Gaming’s Endless Struggle with Abusive Men


The details differ, but the pattern is always the same. 

Here’s how it goes: A woman in gaming expresses an opinion. She is soon peppered with social media mansplains, insults and slurs. Some professional reactionary on YouTube leaps into action, dissecting the woman’s opinion – and often her appearance and professional reputation – with false equivalencies, phony outrage, and bad faith arguments. The YouTuber increases his audience, his traffic, and his income. 

The woman’s social media accounts are inundated with more hate; even threats of violence. She faces personal and professional consequences ranging from mental health trauma to loss of earnings, to going into hiding. In a horrible irony, she is then scolded for attention-seeking or grifting or having a political agenda. 

These are just a few prominent examples of women in gaming facing a life-changing torrent of abuse for simply going about their business. And although the 2014 hate campaign known as Gamergate now feels like a nasty piece of history – the media has certainly moved on – women who express an opinion in gaming are still being harassed online. The pattern never changes. 

Mary Gushie is a journalist whose credits include the Toronto Star,, and Comics & Gaming Magazine. She recently made a joke on Twitter. It represented four fictional women who are powerful player-characters in games. She poked fun at men who have said that they dislike being “forced” to play female roles in games. This is a not uncommon reaction among a certain section of male gamers. 

Gushie’s tweet was seized upon by men looking to belittle her, and her point of view. Their responses included insults, slurs, and threats of violence.

There were also men who angrily made the point that they never had a problem playing video games as a woman, and therefore her joke about misogyny in gaming had no validity – leading to the same distorted claim that every targeted woman before has had to face – that misogyny in gaming does not really exist, and is merely some leftist propaganda point or a financially motivated grift. 

“My mentions were filled with hate towards my writing, my beliefs and even my looks. Following an attack by a notoriously reactionary YouTuber with many subscribers, she received more harassment “claiming that I was attacking men, that I was a horrible journalist, and that I was taking my stance just to gain a profit.”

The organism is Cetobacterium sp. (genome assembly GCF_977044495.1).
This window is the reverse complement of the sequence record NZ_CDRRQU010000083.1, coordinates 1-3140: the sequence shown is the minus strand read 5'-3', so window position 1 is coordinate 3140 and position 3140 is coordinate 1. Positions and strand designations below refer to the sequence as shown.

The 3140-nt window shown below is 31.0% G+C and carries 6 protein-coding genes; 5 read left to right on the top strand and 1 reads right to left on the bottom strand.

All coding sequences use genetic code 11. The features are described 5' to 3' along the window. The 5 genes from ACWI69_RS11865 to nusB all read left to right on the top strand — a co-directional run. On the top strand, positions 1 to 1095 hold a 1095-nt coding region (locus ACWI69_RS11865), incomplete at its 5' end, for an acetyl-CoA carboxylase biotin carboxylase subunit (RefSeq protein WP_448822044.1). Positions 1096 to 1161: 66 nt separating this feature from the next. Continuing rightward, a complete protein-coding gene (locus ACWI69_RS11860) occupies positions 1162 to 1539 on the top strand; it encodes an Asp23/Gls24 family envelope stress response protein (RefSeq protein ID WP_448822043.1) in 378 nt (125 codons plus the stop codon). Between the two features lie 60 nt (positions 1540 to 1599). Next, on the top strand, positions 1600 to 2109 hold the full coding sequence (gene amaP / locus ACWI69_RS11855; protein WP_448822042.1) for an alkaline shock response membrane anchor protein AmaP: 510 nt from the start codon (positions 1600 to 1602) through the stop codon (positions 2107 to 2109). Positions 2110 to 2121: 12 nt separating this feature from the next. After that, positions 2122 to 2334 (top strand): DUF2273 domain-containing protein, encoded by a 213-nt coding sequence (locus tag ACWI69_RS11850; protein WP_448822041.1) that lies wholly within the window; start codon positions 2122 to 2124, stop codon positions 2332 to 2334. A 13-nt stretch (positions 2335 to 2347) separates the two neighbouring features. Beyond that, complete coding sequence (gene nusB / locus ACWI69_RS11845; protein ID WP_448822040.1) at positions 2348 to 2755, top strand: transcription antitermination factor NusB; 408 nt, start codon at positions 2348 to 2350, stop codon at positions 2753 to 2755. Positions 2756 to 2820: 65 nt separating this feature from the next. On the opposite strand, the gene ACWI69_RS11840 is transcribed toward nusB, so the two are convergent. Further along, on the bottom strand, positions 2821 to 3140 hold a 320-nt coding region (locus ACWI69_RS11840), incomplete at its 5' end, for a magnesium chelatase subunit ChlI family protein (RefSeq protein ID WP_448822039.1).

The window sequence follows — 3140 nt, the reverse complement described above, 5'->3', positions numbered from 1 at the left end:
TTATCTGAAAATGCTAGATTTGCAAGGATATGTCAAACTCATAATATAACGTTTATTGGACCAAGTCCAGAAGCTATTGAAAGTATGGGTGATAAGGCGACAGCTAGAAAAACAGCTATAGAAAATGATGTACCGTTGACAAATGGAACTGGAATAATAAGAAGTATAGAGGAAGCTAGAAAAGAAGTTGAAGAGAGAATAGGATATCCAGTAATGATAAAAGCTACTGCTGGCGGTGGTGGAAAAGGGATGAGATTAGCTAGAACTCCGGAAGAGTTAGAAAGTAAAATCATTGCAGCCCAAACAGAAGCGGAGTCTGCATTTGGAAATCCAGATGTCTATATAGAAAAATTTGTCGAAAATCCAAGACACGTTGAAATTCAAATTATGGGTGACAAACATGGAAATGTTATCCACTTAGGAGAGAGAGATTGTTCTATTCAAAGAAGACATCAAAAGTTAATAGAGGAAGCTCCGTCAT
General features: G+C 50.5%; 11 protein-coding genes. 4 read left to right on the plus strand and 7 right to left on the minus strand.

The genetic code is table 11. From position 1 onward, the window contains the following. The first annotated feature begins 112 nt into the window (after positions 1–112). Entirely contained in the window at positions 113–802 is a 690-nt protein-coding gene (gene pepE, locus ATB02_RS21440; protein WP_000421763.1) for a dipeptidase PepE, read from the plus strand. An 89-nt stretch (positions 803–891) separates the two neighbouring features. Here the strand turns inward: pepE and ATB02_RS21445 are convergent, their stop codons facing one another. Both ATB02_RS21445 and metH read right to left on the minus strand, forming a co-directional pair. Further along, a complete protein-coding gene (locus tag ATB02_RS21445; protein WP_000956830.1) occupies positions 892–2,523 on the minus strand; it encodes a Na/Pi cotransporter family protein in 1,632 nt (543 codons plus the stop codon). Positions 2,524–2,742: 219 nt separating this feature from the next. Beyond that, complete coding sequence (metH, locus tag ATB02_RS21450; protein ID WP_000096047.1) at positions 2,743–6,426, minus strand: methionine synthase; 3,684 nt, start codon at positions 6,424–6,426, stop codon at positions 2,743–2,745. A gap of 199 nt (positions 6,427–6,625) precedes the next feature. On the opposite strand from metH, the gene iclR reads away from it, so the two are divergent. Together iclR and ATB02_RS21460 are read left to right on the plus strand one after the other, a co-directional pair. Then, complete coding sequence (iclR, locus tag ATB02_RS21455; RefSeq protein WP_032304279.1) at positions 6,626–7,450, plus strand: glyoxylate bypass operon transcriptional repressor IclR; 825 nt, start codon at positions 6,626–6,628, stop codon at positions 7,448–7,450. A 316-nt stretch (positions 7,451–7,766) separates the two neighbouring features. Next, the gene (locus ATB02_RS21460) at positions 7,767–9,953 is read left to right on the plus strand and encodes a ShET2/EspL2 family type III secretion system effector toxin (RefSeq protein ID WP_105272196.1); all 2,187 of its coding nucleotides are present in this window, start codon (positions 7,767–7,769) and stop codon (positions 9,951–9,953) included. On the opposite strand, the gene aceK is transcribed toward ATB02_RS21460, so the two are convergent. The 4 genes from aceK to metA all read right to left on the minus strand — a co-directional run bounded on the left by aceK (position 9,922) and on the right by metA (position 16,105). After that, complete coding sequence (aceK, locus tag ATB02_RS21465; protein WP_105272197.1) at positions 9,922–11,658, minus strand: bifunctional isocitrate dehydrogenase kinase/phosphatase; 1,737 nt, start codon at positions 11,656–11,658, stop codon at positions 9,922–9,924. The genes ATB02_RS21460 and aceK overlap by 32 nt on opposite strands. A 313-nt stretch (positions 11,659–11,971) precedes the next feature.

Of course, anyone who listens to feminist media critics understands the depth of sexism that’s been a hallmark of games for decades. Anyone who has been paying attention understands that game developers are finally making an effort to represent women in games as characters with agency and depth, instead of their traditional roles as decorations, rewards, and foils. 

Those who study online culture, most especially toxic male online culture, understand the locus of all this hate. It’s patriarchy or, to put it in old fashioned lingo, it’s the way we’ve been raised. 

I reported on this back in 2018, and spoke to a number of experts. Soraya Chemaly, director of the Women’s Media Center Speech Project told me. “For men, the idea of status and identity protection is rooted in the rejection of femininity and in the denigration of girls and women as feminine human beings.. As a society and as parents and adults, we have failed to educate them, and I think that we’ve left young men woefully unprepared in ways that end up being harmful, not only to women, but to themselves.”

Another explanation, posited by Dr. Kate Milner, a fellow at the Centre for Research in Digital Education, University of Edinburgh, is that some male gamers are afraid that their pastime is seen as unmasculine, and this makes them feel insecure. 

“Men who are seen as ‘nerdy’ are often persecuted for not adhering to [macho] norms,” she said. “However, instead of rejecting this traditional masculine construct and pursuing alternative forms of masculinity, it seems that some nerdy men are doubling down on the one bit of traditional masculinity that is available to them, which is technological competence. It’s where they see themselves as having dominance and control.”

Some male gamers are easy marks for YouTubers who whip up anger and outrage against women. “Many of these YouTube personalities are older men. I think they are narcissists,” said Dr. Jen Goldbeck,  Professor at the College of Information Studies at the University of Maryland 

“When they have a legion of loyal followers, it makes them feel really important. They use this power against the people they see as their enemies, who are often women. Their followers are attracted to this power, which is missing from their own lives. When these older men call out women, they feel like they’ve been given permission to harass and to do violence. They wouldn’t do it on their own. It helps that there are usually zero consequences for them, or for their permission-givers.”

The blame for “zero consequences,” falls in many places, including the law. But primarily, it’s on the social media companies that host all this abuse. They rarely react decisively or quickly (or even at all) when women are targeted by online mobs. 

“Social media and streaming sites need to do a better job when it comes to security measures,” writes Gushie. “Response rates need to be quicker when an attack is reported, and the banning of a user’s IP should become a consequence when the threat is severe.

“It can be extremely discouraging when the offenders so rarely face any consequences, which results in so many women suffering in silence, or giving up careers they were passionate about because someone was exceptionally insulting, slanderous, or ‘just joking’.”

If you’re suffering from online abuse in gaming, the Games and Online Harassment Hotline offers confidential support.